The editorial board of The New York Times is urging the Obama administration to grant Edward Snowden clemency.
“It is time for the United States to offer Mr. Snowden a plea bargain or some form of clemency that would allow him to return home, face at least substantially reduced punishment in light of his role as a whistle-blower, and have the hope of a life advocating for greater privacy and far stronger oversight of the runaway intelligence community,” an editorial published Wednesday said.
The paper argues Snowden blew the whistle on National Security Agency activities that have “exceeded its mandate and abused its authority.”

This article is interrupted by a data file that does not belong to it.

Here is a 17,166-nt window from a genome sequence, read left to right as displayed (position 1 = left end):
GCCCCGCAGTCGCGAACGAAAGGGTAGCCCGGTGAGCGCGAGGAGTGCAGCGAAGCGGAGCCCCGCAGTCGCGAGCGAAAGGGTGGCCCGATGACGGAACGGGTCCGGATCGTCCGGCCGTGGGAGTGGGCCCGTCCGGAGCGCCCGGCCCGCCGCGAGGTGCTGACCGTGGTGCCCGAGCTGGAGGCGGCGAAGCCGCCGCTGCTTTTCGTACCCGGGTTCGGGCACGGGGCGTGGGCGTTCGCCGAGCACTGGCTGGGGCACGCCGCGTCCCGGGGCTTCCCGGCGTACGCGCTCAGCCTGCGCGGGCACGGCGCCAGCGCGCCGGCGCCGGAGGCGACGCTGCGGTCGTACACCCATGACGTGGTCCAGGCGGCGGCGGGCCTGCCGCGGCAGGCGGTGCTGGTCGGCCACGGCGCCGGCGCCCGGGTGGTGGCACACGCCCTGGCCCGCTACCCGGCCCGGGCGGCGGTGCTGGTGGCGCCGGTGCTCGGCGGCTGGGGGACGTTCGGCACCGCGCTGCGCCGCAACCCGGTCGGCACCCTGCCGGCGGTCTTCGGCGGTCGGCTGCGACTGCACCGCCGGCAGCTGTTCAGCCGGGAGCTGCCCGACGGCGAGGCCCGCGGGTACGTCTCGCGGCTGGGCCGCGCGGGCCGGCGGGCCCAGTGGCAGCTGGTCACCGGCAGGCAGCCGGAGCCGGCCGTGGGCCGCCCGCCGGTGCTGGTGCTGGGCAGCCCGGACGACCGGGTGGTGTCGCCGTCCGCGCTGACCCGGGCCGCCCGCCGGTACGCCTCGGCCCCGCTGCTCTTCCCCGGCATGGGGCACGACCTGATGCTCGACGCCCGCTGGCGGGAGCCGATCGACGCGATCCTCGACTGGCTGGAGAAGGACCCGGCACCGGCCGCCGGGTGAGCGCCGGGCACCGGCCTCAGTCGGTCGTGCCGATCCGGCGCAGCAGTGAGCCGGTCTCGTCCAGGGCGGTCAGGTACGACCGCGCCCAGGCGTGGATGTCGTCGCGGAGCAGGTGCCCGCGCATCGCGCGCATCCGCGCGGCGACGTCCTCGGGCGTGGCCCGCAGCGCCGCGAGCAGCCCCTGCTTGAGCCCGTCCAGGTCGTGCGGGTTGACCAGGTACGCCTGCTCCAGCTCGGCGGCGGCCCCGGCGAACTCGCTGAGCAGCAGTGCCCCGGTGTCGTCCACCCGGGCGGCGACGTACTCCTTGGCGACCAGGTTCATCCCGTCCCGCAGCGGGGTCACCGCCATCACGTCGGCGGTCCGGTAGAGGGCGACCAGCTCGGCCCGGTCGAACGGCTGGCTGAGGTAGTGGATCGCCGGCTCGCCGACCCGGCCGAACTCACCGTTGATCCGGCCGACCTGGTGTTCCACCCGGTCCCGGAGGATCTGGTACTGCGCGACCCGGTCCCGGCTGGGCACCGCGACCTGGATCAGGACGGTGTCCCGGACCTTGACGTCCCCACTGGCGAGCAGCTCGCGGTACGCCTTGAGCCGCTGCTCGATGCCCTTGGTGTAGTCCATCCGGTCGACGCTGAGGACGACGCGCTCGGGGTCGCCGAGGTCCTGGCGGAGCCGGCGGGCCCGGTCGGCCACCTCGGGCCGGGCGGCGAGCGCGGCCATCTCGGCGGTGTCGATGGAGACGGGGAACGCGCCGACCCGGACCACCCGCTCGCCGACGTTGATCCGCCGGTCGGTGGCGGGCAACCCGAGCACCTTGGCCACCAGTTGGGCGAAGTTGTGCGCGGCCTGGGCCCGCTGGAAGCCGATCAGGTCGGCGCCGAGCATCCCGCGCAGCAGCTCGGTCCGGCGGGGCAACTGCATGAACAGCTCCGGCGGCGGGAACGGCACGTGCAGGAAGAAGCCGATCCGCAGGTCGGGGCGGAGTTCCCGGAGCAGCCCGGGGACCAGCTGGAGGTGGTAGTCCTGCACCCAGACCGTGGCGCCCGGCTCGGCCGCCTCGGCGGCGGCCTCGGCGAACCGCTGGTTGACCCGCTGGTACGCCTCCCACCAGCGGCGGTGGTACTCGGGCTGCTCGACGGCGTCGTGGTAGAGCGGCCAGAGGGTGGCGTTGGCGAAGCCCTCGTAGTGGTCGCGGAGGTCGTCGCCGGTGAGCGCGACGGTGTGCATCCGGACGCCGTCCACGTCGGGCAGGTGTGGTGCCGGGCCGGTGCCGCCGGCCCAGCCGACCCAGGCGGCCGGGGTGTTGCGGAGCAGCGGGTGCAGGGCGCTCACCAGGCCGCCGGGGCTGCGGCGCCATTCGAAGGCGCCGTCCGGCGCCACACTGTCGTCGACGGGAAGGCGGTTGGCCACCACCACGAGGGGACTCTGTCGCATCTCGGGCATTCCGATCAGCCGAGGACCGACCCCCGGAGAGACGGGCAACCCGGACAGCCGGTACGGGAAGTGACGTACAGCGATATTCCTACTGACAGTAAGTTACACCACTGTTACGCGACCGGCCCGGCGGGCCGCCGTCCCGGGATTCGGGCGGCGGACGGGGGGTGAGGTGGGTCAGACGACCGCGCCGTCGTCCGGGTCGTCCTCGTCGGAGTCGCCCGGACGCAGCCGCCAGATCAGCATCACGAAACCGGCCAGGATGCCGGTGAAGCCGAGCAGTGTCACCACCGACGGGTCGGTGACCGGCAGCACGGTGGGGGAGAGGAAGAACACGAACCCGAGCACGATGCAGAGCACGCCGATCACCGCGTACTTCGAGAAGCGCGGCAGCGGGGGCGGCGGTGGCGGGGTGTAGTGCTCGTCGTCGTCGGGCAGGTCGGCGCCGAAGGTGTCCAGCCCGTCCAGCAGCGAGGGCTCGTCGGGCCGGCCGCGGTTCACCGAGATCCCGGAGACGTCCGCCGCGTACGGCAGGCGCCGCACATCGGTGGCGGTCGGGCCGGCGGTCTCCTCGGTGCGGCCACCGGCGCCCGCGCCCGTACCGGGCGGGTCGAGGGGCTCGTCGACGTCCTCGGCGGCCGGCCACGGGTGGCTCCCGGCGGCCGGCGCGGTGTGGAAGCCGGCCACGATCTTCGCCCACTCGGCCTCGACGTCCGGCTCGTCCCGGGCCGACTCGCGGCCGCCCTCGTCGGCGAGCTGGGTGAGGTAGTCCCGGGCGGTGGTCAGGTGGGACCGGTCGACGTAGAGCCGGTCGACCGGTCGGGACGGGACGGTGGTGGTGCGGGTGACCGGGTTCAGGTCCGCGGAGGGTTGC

A few federal judge has ruled that the NSA's phone metadata collection program is "likely unconstitutional," and a panel tasked with reviewing the agency presented a report to President Obama that’s said to contain reforms.
“Mr. Snowden deserves better than a life of permanent exile, fear and flight. He may have committed a crime to do so, but he has done his country a great service,” the editorial said.
Snowden has been living in Russia since August, when its government granted him temporary asylum. He faces multiple espionage charges in the United States.
In December, the White House downplayed rumors that it would consider granting Snowden amnesty.
The Times board wrote that many in the Obama administration have accused Snowden of damaging U.S. national security, but no one has provided evidence that that has happened.
“It’s why President Obama should tell his aides to begin finding a way to end Mr. Snowden’s vilification and give him an incentive to return home.”